I wouldn’t want to detract from the guaranteed excellent theatre experience that Arrival will offer you, so if you plan to see it, consider stopping here. If I haven’t yet convinced you, or if I have hooked you, then carry on soldier; the spoilers ahead are only of worry to the most die-hard “I-haven’t-even-seen-the-trailer” type of moviegoers.

Arrival is very similar in style to Villeneuve’s previous film Sicario based on the choice of a female lead amongst a cast of all males, and a methodical, well-plotted delivery of the contents of the story. It begins the same way most dystopian alien invasion films would: the scene is set, characters are introduced, and then the spacecrafts land. However, this is the end of the familiar formula. There is no sudden eruption of war, there are no attempts to harvest the energy or resources of Earth. Instead, countries unite via tactical camps at each of the landing sites and live feed their progress of working with the aliens to one another. Amy Adams as Dr. Banks, a linguist with security clearance, and Jeremy Renner playing a physicist are called up to head a team of analytic staff to communicate with the new guests.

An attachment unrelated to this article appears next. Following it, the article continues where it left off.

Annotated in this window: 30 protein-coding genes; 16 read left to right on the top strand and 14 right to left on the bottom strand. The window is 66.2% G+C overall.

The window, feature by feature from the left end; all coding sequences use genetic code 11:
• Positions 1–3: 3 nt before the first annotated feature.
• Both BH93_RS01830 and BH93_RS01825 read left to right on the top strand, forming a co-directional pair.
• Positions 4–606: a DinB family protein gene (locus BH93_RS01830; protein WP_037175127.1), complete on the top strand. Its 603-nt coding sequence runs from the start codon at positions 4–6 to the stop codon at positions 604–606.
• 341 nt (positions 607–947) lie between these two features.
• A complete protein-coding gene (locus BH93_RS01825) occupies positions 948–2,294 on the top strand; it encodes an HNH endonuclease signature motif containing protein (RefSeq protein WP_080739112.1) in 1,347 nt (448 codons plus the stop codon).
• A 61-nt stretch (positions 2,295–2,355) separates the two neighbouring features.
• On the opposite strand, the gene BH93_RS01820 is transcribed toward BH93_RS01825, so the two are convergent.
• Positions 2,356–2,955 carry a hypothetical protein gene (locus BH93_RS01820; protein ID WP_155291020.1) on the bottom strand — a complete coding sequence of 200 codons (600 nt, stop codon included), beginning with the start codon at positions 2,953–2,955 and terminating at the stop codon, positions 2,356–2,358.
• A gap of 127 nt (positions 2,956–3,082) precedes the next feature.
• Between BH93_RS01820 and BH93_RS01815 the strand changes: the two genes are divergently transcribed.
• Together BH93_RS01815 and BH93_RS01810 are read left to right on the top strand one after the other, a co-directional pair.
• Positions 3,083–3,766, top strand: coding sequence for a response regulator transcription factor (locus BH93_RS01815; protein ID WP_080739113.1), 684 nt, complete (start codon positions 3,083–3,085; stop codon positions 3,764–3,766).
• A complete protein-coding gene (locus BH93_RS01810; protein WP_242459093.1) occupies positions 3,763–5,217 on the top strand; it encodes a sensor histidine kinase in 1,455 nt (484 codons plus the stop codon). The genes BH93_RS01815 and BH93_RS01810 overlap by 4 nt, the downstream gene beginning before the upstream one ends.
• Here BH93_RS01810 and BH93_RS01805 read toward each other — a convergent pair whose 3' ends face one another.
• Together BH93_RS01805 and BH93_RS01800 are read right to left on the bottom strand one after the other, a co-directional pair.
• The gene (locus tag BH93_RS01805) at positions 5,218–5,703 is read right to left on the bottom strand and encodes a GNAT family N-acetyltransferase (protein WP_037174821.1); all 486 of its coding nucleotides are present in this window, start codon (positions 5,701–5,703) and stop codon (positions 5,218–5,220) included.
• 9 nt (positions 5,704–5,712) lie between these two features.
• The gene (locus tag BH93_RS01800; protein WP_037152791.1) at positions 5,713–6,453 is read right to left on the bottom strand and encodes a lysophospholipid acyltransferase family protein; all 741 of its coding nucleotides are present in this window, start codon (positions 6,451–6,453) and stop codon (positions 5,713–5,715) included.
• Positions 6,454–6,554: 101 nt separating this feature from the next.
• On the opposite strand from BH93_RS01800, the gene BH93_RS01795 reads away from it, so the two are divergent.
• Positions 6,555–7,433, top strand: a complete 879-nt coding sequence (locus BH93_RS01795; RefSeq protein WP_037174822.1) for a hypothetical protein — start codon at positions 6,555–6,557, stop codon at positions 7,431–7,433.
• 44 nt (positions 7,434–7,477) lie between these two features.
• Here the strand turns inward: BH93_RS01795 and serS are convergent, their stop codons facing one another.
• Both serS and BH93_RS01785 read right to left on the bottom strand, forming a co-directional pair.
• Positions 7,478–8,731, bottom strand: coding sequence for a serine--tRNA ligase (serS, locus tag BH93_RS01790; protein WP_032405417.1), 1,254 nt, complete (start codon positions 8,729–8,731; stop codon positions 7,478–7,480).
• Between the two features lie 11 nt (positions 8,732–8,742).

At a time when Trump has won presidency of the United States, the reality of the terror of how he might handle a national security crisis (think of something more realistic than an alien invasion here, okay) is a very real fear that this film could cause you to consider. As events unfolded, I could not stop repeating to myself, “This is exactly how it would happen.” (Granted that the newly arrived were benevolent.) My fears were echoed by my movie-going companions at my sides, though our shared understanding did not continue for long. This is what makes the film most terrifying. As an audience, a film is typically experienced all together, with the implications of the plot and climax becoming clear to each viewer at the same time. There is strength in this method as a director can rely on unifying the audience as they each react to the jumps and jokes. However, dividing them and requiring them to figure it out on their own (like Inception might have) is what Villeneuve does with this film. My companion to my right inhaled sharply halfway through the film as they grasped what was happening, while I only understood two-thirds of the way through my companion to the left not till nearly the end. As a group divided, experiencing the film alone became something that Villeneuve used to build his case of evidence and support his subtle conclusion.